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Tony Ennis
05-07-2010, 09:53 PM
There is apparently no limit to the abuse performed by my lathe's previous owner.

While fitting the AXA toolpost on I took the cross slide and compound apart. The bolts holding the compound in position had been turned to a point. The points did what you see in these images.

Nice one, Einstein (http://www.facebook.com/photo.php?pid=368224&l=140a66c9c3&id=1834210101)

I'm not sure the conic is removable. How should I repair this? I'm leaning towards filling the divots with JB Weld and filing it smooth. Then I'll make proper... thingies ... that can be driven against the conic.

Any other ideas?

wierdscience
05-07-2010, 10:02 PM
Bummer,don't think the JB will work,brass brazing might followed by some careful file work.

darryl
05-07-2010, 10:22 PM
Can that conic stand being enlarged by say .050 on its surface? If that is something agreeable to the mechanics of that assembly, then you could jb weld a shim all around, which will curve over all the divots and make them disappear. Of course this shim is going to be arc-shaped, and you would have to generate the proper curve in some sheet steel to make that out of. Essentially, you wind up with a fresh surface, with the diameter being a bit larger, but the angle unchanged. Just an idea.

lazlo
05-07-2010, 10:32 PM
you could jb weld a shim all around, which will curve over all the divots and make them disappear. Of course this shim is going to be arc-shaped, and you would have to generate the proper curve in some sheet steel to make that out of.

Welding a steel shim to dirty, old cast iron. Shudder.

I'd try Darin's idea of brazing it. Make sure to preheat and slowly cool it -- you only get one chance...

Carld
05-07-2010, 10:53 PM
A good TIG welder could fix it right up using soft Ni Cad rod without the flux. Preheating and cooling slow is the tricky part.

panofish
05-07-2010, 10:55 PM
I second the brazing idea!

Brazing is way easier than many think... it just takes patience for the metal to get to temperature. The end result will be almost as hard as the main metal. Of course you'll need to find another lathe to turn, reshape and clean the excess metal created by brazing.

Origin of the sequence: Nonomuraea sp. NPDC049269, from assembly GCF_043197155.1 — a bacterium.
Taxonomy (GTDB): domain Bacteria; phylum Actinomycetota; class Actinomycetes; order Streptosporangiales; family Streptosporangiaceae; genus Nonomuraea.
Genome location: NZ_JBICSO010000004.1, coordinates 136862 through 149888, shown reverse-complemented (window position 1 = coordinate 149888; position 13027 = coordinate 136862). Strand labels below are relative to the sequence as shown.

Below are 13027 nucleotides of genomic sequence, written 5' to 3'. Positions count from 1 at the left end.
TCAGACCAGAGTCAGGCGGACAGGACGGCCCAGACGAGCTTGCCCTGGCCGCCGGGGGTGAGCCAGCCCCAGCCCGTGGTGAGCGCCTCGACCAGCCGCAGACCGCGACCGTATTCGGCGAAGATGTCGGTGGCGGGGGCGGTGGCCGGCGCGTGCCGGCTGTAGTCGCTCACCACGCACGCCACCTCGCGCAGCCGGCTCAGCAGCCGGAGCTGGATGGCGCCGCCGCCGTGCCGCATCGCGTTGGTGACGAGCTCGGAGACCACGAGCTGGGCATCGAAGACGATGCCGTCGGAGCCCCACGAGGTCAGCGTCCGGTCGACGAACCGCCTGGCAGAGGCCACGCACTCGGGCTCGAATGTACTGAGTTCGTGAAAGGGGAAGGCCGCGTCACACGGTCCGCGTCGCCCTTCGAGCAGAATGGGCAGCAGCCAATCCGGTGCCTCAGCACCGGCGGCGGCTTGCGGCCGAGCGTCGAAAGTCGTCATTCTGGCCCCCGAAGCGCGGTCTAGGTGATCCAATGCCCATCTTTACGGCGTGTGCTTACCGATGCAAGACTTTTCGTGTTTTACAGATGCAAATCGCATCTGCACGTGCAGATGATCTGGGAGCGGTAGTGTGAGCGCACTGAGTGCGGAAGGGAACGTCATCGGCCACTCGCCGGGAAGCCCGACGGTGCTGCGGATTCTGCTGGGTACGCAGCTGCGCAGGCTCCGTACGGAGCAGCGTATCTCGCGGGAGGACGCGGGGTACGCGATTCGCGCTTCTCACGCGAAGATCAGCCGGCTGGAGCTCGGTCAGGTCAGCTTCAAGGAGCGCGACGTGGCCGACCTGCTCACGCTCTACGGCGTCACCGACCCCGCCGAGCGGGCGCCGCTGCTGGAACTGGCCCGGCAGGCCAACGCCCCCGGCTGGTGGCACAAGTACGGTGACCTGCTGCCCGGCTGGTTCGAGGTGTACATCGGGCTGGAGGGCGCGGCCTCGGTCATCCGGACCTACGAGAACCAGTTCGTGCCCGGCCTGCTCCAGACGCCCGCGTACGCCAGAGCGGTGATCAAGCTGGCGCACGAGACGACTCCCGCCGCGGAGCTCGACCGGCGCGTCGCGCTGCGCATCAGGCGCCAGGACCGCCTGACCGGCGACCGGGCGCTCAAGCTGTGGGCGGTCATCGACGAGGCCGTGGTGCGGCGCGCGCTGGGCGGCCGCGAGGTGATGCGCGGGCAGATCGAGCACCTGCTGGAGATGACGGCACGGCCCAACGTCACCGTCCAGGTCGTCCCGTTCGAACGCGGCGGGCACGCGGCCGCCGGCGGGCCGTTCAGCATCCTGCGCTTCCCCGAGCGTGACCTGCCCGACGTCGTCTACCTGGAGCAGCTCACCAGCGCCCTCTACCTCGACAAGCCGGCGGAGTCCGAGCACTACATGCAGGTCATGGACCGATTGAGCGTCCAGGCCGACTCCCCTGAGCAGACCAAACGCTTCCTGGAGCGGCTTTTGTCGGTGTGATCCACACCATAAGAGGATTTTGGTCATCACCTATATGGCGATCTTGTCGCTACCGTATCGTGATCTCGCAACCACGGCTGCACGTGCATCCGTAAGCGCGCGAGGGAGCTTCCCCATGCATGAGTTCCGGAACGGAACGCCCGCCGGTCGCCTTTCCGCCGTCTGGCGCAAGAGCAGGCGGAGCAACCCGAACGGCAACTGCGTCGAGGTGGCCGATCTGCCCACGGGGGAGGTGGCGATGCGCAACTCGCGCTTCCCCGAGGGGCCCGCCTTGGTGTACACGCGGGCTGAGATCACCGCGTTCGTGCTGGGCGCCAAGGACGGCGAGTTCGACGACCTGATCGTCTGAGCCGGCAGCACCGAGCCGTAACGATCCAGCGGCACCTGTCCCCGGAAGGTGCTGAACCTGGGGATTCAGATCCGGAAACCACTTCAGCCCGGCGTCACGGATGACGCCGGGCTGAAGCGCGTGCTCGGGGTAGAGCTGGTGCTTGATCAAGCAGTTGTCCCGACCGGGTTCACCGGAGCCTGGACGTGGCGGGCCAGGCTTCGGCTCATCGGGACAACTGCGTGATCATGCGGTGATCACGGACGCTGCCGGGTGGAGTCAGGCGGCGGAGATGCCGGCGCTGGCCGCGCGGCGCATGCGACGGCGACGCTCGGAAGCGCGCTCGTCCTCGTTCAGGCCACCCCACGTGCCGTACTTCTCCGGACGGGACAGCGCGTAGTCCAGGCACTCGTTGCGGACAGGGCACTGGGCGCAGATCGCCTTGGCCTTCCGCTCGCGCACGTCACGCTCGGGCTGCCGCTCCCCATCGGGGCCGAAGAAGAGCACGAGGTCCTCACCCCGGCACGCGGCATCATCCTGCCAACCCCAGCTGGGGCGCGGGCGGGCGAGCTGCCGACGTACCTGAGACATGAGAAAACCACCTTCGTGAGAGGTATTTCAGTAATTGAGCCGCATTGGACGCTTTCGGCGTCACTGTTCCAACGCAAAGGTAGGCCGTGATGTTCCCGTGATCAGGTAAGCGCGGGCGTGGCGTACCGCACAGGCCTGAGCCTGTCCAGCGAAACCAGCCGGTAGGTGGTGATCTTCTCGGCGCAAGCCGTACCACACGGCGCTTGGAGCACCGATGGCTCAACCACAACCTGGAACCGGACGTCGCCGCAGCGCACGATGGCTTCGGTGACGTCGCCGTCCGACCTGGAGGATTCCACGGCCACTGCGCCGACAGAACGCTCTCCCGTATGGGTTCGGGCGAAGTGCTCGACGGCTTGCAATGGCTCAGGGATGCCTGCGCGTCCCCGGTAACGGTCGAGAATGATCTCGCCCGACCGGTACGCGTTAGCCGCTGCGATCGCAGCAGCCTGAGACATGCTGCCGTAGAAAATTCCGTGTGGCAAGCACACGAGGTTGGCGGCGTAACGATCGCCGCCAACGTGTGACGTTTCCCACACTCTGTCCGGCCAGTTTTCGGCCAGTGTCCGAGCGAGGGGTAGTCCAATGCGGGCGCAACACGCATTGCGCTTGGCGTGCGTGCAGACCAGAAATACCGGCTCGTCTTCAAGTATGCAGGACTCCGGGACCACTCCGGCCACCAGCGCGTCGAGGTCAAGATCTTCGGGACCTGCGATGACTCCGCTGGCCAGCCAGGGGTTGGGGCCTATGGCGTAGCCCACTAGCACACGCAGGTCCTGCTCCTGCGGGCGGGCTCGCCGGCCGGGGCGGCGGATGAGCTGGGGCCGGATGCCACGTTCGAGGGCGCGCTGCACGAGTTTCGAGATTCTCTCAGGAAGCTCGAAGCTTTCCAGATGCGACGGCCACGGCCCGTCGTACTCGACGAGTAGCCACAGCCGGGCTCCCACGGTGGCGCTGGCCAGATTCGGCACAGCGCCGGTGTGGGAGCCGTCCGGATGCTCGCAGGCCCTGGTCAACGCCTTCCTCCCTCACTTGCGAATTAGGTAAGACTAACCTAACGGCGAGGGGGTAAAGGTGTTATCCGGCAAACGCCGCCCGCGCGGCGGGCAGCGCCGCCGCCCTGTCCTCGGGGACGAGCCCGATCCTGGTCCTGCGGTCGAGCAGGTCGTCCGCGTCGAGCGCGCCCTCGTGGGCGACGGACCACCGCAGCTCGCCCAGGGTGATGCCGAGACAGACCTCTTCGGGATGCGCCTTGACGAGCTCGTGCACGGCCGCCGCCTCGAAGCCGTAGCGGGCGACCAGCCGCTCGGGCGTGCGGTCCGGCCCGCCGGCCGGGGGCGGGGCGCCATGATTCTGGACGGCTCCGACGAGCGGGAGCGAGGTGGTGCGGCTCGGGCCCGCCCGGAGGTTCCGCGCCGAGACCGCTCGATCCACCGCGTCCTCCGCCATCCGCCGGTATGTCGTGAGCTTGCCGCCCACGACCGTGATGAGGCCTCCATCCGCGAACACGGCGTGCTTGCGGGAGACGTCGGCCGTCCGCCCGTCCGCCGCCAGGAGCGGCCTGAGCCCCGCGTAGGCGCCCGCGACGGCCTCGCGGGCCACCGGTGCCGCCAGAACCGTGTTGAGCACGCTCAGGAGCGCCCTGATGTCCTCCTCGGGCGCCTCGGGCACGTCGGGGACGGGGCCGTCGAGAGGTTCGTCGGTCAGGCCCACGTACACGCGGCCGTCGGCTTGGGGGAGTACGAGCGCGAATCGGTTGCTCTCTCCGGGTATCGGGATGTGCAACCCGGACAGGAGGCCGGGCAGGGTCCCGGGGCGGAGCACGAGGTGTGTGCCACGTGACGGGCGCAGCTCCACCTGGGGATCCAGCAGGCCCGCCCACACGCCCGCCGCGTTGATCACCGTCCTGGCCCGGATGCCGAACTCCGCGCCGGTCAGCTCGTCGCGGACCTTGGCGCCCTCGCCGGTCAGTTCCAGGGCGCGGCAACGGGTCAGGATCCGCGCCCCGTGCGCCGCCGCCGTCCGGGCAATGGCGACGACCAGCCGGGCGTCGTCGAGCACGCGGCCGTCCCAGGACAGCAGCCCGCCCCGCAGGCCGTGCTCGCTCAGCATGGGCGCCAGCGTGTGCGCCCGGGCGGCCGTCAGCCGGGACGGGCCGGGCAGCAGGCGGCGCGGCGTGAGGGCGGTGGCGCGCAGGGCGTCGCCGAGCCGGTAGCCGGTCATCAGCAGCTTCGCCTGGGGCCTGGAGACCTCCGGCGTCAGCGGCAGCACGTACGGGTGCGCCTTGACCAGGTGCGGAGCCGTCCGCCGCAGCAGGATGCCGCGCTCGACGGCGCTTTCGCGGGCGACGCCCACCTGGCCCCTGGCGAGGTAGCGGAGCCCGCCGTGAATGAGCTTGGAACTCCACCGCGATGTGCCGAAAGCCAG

form_change
05-07-2010, 10:56 PM
If the divots are not too deep, could you do a light skim and make up slightly longer brass thingys?

Michael

tyrone shewlaces
05-07-2010, 11:38 PM
I had an Atlas (waaaaay back) with a similar compound mount and similar issues with it. I can't remember now exactly, but I think on the Atlas it was a bolt-on affair which would be easy to remove/replace. Either that or I just don't remember milling it off.

At any rate, I turned my own replacement and case-hardened the crap out of it. The new one sure worked tons better than the original.

You could look it over and see if there's clearance there or enough metal to counterbore for a nut or bolt head on the backside so things don't go bump. I'd much rather make a replacement and fit it than try brazing, epoxy, welding or any of that. The spud itself is easy to make. Mill the old one off and turn or mill a recess to locate the new one (a light press fit might help here). Using two or three bolts to attach it might be more stable (i.e. less prone to spin loose or something) than one bolt/nut in the center. Any kind of steel will be better than what you've got there, and harder steel will last longer if you have any around.

Just another option to chew on.

J Tiers
05-08-2010, 12:31 AM
It looks as if the divots are small enough that a proper angled brass wedge would bridge over them...

have you tried just making the brass parts and using it?

I don't like the idea of trying to braze it up, or Ni rod it, etc, might mess up and warp the whole crosslide. That would get you in a lot of trouble you don't want.

Another option is what I think was suggested.... mill that damaged part off and put in a steel replacement. You might still need to touch up the scraping, but it seems as if that would be less likely to do bigger damage.

Black_Moons
05-08-2010, 02:02 AM
Milling it off and bolting a turned replacement back in with something like 4 counterbored SHCS to keep it from rotating (and allow ease of shiming underneath) might do the trick nicely, with little chance of distortion. Could turn the replacement part before you mill the chunk off your lathe.

.RC.
05-08-2010, 02:59 AM
That is nothing, on one of my lathes one of the previous owners ripped the entire compound slide off the cross slide... And this a 4300lb 17" lathe..

alcova
05-08-2010, 06:19 AM
What kind of lathe and what part is it...I pretty sure I have a base to SB 9" Compound somewhere

Walt

JCHannum
05-08-2010, 07:49 AM
It looks as if the divots are small enough that a proper angled brass wedge would bridge over them...

have you tried just making the brass parts and using it?